If you employ any staff through your small business, then you need to set up a payroll. This can help streamline the money you pay to employees and make the payment process run much more smoothly. Below, we explore how to set up a payroll for a small business.
What is a payroll?
To begin with, a payroll is the list of your employees and how much they earn. From this payroll, you can create your employee payment process. This will calculate monthly wages, factor in bonuses, pay employees’ taxes and National Insurance, before ensuring that the money lands in the right accounts. This is crucial for quickly and efficiently remunerating your staff.
To streamline the payroll process you can always outsource this task to a Global PEO able to help you around the globe while you are being compliant with the local laws.
There are six steps to setting up a payroll for a small business, and it’s important to follow each part carefully.
- The first step is to register as an employer with HMRC – this will give you access to the PAYE system online.
- Next, you’ll need to select your payroll software. This will make deductions, store employee details and report payments to HMRC.
- The third step is to record and keep records while respecting privacy laws.
- At this point, you’ll also need to tell HMRC about your employees – e.g. how many people work for you and what their roles are.
- The fifth step is to record pay, make deductions and report this process to HMRC on payday.
- Finally, you’ll need to pay HMRC the tax and National Insurance that you owe from this process.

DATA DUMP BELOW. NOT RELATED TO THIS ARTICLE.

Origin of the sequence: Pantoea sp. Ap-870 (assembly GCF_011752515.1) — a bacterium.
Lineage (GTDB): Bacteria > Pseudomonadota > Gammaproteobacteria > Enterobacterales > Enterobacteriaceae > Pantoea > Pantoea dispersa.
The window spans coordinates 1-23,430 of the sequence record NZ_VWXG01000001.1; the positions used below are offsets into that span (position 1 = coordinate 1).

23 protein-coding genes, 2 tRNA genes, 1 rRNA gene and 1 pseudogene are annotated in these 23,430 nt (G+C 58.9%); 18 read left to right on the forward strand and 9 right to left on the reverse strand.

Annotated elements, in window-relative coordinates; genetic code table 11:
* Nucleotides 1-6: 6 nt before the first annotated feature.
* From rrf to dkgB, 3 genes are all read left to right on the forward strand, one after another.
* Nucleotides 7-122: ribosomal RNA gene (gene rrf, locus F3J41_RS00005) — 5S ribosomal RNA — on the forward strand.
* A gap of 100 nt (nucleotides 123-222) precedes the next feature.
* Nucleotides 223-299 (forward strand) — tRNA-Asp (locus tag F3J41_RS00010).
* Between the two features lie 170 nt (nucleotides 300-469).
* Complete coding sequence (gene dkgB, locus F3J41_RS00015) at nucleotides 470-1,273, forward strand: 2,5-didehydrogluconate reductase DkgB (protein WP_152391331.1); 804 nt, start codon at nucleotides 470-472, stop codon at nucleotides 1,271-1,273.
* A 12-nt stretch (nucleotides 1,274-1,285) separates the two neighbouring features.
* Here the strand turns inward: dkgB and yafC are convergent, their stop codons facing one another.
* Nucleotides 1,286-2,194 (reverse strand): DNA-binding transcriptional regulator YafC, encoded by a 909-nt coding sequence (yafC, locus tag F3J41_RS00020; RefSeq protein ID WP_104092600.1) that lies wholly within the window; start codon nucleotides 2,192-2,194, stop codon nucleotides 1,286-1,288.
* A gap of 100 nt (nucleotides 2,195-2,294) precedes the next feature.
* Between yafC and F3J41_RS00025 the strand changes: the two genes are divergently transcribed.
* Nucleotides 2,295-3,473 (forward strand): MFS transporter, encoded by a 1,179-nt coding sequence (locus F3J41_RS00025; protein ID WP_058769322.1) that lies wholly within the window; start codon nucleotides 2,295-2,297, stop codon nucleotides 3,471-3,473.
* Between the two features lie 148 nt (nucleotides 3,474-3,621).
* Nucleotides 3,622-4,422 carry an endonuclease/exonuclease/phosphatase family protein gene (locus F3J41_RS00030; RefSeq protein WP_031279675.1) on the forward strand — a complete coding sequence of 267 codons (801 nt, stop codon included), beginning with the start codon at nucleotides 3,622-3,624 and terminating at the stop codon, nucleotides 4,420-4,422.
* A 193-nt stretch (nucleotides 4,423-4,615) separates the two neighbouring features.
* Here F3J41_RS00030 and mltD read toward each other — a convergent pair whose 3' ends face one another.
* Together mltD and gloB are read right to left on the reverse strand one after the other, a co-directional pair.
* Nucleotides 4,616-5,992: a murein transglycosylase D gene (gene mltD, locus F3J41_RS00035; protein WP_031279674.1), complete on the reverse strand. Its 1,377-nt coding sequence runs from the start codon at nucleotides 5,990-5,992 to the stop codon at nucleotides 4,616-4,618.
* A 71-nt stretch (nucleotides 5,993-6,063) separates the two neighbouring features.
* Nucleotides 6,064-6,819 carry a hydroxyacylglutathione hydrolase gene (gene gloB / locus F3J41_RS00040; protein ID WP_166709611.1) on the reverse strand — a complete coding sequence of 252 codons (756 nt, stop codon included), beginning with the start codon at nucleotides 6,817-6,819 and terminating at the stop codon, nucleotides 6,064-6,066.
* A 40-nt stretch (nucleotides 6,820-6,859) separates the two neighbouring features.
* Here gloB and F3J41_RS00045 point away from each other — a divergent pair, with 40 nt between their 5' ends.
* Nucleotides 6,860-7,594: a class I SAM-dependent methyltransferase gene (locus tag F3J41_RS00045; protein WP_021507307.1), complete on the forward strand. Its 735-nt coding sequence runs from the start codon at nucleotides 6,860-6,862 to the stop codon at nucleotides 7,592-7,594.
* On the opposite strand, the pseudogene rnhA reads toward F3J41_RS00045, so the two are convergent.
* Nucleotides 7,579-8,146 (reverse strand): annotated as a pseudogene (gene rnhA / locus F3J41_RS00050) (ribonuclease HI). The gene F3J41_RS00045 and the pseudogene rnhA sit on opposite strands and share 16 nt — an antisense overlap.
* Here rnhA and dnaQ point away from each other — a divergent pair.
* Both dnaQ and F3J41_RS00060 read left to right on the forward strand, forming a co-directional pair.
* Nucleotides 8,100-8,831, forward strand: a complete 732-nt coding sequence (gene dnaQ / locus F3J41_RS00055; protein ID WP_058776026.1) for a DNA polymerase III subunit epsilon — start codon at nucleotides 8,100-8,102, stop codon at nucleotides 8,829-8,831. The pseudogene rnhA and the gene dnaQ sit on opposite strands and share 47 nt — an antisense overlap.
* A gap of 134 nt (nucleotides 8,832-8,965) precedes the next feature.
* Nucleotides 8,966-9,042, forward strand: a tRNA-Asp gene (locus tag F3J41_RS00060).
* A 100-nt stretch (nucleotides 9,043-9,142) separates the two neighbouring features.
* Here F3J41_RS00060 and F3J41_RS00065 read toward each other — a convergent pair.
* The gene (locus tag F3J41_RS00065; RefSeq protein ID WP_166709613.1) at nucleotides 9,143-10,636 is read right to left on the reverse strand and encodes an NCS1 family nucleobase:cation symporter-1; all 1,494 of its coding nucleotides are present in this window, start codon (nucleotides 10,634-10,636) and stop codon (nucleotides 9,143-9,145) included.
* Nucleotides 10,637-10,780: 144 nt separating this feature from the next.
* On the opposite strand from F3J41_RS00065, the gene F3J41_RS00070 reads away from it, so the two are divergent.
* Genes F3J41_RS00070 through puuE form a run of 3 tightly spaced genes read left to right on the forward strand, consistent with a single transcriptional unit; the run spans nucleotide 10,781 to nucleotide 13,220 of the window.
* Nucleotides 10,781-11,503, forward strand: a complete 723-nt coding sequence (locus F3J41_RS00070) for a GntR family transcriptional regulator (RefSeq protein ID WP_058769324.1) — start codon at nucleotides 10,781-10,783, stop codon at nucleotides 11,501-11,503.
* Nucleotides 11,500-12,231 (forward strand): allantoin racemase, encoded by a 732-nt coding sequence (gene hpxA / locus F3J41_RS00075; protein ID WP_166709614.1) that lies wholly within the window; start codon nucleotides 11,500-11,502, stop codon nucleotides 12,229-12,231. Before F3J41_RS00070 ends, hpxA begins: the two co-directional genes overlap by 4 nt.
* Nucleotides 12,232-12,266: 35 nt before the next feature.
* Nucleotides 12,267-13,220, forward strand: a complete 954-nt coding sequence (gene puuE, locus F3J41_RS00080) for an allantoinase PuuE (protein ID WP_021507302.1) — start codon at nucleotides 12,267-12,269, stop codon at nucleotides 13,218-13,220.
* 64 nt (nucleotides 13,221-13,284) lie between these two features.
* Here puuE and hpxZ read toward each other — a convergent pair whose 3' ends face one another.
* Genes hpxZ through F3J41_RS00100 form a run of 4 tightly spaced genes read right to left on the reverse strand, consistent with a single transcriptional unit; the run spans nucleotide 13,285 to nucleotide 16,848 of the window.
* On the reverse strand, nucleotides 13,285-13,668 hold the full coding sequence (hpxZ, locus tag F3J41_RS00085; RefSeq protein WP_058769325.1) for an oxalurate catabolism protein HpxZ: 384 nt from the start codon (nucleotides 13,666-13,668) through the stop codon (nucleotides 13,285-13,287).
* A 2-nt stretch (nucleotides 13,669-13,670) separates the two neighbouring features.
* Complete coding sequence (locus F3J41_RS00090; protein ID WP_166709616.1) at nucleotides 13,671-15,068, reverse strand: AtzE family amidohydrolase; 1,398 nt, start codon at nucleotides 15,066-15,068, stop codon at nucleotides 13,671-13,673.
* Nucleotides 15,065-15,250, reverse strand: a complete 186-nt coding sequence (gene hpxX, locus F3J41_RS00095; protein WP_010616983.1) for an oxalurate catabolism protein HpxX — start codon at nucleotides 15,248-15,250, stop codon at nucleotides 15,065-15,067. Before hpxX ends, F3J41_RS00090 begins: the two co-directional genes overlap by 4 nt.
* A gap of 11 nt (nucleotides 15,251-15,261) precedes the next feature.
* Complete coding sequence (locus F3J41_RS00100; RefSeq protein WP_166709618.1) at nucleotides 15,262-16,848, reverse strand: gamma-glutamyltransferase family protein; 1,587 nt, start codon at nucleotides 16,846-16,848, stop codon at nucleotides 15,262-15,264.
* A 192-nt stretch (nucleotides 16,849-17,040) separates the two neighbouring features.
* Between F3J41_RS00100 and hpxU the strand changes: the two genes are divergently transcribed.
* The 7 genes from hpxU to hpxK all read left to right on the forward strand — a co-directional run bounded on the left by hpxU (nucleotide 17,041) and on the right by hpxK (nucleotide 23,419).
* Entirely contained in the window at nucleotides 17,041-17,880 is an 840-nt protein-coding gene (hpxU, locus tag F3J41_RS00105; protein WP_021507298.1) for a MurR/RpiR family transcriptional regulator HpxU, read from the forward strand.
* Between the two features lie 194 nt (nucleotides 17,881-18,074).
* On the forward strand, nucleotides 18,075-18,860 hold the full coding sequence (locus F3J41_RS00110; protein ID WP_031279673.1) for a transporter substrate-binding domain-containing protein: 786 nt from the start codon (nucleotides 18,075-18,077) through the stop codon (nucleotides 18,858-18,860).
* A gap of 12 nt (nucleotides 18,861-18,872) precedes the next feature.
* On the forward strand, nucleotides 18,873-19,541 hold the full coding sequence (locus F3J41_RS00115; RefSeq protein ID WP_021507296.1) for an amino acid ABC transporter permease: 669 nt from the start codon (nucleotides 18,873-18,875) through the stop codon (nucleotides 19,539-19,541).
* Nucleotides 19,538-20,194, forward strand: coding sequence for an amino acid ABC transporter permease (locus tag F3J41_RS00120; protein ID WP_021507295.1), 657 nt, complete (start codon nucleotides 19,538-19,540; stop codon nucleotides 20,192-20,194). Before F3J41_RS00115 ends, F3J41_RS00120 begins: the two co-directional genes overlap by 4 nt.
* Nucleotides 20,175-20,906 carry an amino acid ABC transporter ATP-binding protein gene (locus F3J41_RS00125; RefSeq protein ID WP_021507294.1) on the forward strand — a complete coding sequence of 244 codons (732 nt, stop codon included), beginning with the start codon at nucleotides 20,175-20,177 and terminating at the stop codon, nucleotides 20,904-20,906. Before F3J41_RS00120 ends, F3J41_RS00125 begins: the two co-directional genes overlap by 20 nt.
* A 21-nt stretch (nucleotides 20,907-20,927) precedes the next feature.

By following this process carefully, you should be able to run a smooth payroll system. As your company grows, you may find that you need to hire people to carry out this process for you. This could be through internal hires, or by working with tax consultants to help make your process more efficient.
Deductions, pensions, benefits, expenses
There are other considerations too. For a start, you need to offer your employees a workplace pension. On top of this, you can entice talent into your company by offering benefits such as healthcare, childcare vouchers, extra holiday and the opportunity of flexible working. Plus, your existing staff may have put down expenses as part of their role that you’ll need to pay too. All of this combines with your payroll to create a complex payment process that you’ll need to maintain carefully.
The payroll is important for any small business. If you make mistakes, it can cost you plenty of time and money. But by following the advice above, you should be all set to implement an efficient payroll system.